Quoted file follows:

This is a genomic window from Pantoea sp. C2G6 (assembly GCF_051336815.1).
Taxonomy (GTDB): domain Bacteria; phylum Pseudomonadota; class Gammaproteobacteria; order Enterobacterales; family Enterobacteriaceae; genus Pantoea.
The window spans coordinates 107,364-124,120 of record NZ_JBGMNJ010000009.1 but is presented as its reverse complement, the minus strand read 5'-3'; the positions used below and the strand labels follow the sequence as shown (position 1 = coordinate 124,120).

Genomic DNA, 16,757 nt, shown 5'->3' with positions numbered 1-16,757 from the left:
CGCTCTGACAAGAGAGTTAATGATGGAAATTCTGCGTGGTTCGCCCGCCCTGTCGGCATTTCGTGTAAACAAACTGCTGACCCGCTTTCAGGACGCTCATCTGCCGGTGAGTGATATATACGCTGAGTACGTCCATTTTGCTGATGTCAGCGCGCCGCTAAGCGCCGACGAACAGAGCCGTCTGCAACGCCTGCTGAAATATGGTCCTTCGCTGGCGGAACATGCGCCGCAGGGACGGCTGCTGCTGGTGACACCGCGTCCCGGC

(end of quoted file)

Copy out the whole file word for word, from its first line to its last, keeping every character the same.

This is a genomic window from Pantoea sp. C2G6 (assembly GCF_051336815.1).
Taxonomy (GTDB): domain Bacteria; phylum Pseudomonadota; class Gammaproteobacteria; order Enterobacterales; family Enterobacteriaceae; genus Pantoea.
The window spans coordinates 107,364-124,120 of record NZ_JBGMNJ010000009.1 but is presented as its reverse complement, the minus strand read 5'-3'; the positions used below and the strand labels follow the sequence as shown (position 1 = coordinate 124,120).

Genomic DNA, 16,757 nt, shown 5'->3' with positions numbered 1-16,757 from the left:
CGCTCTGACAAGAGAGTTAATGATGGAAATTCTGCGTGGTTCGCCCGCCCTGTCGGCATTTCGTGTAAACAAACTGCTGACCCGCTTTCAGGACGCTCATCTGCCGGTGAGTGATATATACGCTGAGTACGTCCATTTTGCTGATGTCAGCGCGCCGCTAAGCGCCGACGAACAGAGCCGTCTGCAACGCCTGCTGAAATATGGTCCTTCGCTGGCGGAACATGCGCCGCAGGGACGGCTGCTGCTGGTGACACCGCGTCCCGGC